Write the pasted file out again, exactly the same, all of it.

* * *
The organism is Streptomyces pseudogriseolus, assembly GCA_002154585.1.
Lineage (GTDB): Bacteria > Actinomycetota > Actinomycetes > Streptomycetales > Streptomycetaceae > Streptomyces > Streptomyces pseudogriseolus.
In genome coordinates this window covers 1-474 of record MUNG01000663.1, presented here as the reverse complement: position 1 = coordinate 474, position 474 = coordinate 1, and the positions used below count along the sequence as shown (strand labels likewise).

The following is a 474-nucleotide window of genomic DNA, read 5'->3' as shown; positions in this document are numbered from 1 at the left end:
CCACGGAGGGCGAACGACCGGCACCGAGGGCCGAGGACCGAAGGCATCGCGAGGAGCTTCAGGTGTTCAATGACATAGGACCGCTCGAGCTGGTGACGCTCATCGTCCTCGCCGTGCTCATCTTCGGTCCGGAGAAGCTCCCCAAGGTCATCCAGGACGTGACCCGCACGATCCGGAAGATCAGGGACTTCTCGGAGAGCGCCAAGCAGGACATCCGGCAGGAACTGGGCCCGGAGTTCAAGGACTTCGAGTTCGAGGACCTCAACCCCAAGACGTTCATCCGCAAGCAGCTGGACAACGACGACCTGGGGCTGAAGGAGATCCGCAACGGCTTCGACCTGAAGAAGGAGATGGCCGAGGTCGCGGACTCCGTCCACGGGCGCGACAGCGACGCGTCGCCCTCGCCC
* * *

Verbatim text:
The organism is Streptomyces pseudogriseolus, assembly GCA_002154585.1.
Lineage (GTDB): Bacteria > Actinomycetota > Actinomycetes > Streptomycetales > Streptomycetaceae > Streptomyces > Streptomyces pseudogriseolus.
In genome coordinates this window covers 1-474 of record MUNG01000663.1, presented here as the reverse complement: position 1 = coordinate 474, position 474 = coordinate 1, and the positions used below count along the sequence as shown (strand labels likewise).

The following is a 474-nucleotide window of genomic DNA, read 5'->3' as shown; positions in this document are numbered from 1 at the left end:
CCACGGAGGGCGAACGACCGGCACCGAGGGCCGAGGACCGAAGGCATCGCGAGGAGCTTCAGGTGTTCAATGACATAGGACCGCTCGAGCTGGTGACGCTCATCGTCCTCGCCGTGCTCATCTTCGGTCCGGAGAAGCTCCCCAAGGTCATCCAGGACGTGACCCGCACGATCCGGAAGATCAGGGACTTCTCGGAGAGCGCCAAGCAGGACATCCGGCAGGAACTGGGCCCGGAGTTCAAGGACTTCGAGTTCGAGGACCTCAACCCCAAGACGTTCATCCGCAAGCAGCTGGACAACGACGACCTGGGGCTGAAGGAGATCCGCAACGGCTTCGACCTGAAGAAGGAGATGGCCGAGGTCGCGGACTCCGTCCACGGGCGCGACAGCGACGCGTCGCCCTCGCCC